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North Texas food banks, nonprofits navigate through challenges as holidays approach

Supply chain and inflation are among issues some food pantries and nonprofits are facing right now. While some turkey giveaways are canceled, other events continue.

DALLAS — Food banks and food pantries are staying busy across North Texas. The demand for services and assistance is greater, with the holidays quickly approaching.

“Well, we’re feeling the pinch,” said Dr. Teadran White, CEO of Inspired Vision Compassion Center, as she watched families enter the building.

The staff at Inspired Vision Compassion Center is seeing a spike in need.

“When you’re talking the kind of inflation we’ve got going on right now, people are scared,” White explained.

The center is averaging about 100 new families stopping by for food, groceries and household items each day.

“We always notice a spike around the holidays. But I think it’s starting earlier this year. I think people are concerned with gas prices going up. Food prices going up.”

Supply chain issues and inflation are among challenges many food pantries and charitable organizations are experiencing behind the scenes.

Hundreds of people lined up for the S.M. Wright Foundation’s Thanksgiving Celebration in South Dallas on Thursday. Neighbors said a choice of turkey, ham or duck was among options in grocery donations at this event.

However, city-wide, some organizations and individuals are canceling annual turkey giveaways this year. They say it’s due to sponsors backing out over limited supply and inflation.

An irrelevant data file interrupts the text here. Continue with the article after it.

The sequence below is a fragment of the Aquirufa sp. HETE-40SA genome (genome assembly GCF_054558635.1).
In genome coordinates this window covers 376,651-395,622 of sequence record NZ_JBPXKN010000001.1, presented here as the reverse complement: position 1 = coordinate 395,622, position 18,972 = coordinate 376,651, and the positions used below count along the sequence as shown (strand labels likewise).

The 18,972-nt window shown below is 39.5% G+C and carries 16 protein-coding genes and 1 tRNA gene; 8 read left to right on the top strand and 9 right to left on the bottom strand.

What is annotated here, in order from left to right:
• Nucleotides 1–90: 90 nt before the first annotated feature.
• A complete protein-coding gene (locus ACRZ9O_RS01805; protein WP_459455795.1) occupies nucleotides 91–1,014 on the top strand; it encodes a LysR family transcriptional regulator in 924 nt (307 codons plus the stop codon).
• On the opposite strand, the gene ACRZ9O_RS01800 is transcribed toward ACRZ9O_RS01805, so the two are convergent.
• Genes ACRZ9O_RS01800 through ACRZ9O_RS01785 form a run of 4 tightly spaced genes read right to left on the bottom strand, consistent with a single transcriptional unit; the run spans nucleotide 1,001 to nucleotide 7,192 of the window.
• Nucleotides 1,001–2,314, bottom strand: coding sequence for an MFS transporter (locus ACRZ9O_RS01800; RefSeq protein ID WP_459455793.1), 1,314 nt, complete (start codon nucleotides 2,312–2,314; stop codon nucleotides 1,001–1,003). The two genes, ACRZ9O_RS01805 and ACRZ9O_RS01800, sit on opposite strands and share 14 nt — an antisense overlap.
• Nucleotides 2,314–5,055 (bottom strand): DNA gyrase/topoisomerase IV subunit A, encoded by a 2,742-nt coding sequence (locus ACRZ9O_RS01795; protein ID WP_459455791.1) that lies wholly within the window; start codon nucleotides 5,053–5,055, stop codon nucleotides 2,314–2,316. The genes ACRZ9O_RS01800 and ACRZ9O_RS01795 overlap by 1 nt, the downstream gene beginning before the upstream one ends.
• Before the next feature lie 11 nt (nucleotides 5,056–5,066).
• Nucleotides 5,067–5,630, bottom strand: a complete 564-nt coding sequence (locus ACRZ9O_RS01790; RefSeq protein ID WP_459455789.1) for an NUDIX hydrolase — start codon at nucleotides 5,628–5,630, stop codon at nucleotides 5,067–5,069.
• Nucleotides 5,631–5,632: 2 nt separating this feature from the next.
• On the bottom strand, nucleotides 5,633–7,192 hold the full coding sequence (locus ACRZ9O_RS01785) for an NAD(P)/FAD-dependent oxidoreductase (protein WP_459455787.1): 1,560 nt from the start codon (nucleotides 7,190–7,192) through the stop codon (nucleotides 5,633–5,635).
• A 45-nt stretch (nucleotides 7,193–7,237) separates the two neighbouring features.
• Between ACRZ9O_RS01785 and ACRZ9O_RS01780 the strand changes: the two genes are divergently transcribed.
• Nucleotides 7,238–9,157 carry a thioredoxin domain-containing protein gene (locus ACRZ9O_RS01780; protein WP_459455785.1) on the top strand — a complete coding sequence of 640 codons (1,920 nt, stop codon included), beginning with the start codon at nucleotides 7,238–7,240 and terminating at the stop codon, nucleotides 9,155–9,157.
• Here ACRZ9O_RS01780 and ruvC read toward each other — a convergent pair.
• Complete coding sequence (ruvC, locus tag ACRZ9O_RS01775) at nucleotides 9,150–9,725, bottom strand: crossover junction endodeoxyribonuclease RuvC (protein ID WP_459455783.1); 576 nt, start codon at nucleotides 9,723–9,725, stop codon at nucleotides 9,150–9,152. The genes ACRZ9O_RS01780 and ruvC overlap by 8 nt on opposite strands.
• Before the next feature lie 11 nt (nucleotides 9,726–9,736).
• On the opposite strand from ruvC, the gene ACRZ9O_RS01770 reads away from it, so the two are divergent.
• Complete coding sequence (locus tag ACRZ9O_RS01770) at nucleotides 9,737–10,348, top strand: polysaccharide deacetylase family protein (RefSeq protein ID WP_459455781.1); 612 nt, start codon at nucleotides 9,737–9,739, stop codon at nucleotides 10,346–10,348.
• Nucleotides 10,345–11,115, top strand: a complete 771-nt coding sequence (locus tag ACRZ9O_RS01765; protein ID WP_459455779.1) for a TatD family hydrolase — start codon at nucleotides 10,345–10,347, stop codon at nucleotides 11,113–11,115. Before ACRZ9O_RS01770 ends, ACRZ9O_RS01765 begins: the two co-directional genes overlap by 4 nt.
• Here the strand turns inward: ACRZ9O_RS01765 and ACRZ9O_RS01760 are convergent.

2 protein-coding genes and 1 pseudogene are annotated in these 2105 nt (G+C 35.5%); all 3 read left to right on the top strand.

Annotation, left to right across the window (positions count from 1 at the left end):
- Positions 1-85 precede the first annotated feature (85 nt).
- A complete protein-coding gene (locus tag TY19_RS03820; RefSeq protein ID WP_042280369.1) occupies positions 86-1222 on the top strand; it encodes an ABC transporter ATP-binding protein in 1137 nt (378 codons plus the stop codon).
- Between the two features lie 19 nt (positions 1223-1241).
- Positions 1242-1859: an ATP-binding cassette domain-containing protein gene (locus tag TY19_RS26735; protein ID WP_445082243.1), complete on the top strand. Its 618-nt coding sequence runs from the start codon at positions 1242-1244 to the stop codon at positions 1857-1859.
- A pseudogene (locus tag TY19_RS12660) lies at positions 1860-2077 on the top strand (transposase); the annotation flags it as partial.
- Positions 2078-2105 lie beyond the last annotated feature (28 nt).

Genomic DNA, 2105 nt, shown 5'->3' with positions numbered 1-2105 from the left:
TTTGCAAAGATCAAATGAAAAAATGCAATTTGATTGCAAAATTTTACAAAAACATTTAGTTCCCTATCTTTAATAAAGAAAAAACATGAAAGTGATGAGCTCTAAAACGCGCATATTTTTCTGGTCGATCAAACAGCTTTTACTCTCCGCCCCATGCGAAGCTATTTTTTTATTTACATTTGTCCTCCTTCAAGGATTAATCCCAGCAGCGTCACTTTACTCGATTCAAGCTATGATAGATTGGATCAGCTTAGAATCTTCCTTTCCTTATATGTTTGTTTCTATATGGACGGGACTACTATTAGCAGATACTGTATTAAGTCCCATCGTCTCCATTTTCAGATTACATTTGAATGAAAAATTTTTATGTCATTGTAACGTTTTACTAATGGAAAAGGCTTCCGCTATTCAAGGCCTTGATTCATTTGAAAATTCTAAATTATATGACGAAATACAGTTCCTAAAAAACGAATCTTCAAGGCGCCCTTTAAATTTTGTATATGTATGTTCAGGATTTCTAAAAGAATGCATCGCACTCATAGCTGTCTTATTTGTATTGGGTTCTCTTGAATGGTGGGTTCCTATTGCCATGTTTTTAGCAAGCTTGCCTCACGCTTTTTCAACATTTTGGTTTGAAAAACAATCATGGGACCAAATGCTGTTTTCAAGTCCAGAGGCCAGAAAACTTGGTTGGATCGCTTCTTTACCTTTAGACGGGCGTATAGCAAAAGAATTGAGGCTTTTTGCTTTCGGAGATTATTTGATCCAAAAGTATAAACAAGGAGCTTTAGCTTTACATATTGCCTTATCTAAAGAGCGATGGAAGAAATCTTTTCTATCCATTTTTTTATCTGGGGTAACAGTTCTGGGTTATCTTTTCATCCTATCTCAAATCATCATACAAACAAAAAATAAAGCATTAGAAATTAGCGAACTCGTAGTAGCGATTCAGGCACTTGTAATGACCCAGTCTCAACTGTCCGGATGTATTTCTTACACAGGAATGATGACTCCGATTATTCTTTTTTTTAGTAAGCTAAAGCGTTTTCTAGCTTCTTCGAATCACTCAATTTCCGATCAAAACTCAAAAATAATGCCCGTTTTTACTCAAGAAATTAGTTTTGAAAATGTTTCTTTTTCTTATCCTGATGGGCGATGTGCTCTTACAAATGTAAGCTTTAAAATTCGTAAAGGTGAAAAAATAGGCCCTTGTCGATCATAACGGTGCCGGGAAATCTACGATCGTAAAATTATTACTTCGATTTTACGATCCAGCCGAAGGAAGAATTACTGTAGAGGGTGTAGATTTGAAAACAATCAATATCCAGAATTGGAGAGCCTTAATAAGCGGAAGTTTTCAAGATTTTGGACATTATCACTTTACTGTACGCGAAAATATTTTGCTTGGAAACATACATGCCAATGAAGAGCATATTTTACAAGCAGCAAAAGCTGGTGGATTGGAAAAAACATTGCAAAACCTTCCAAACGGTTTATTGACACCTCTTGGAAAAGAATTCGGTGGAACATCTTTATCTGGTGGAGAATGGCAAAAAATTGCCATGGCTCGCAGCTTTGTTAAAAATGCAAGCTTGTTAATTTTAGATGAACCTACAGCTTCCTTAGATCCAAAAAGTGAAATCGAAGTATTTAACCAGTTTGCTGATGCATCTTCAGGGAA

Large crowds also showed up at For Oak Cliff’s Heart of Harvest food distribution event this week. Community partners helped donate turkeys and hams. When those meats ran out, gift cards were offered to help residents with groceries.

“I feel blessed to be able to provide resources to our people,” said Taylor Toynes of For Oak Cliff.

The Oak Cliff Veggie Project is another nonprofit organization noticing challenges with price increases. That organization is finding ways to continue donating fresh fruits and vegetables to the community with the help of generous farmers and other donors.

”You know, when we see obstacles, we see challenges, and we know how resilient we are going to do everything we can, by any means necessary, to provide for our people,” Toynes explained.

While some local non-profits are concerned, their leaders remain optimistic this holiday season.

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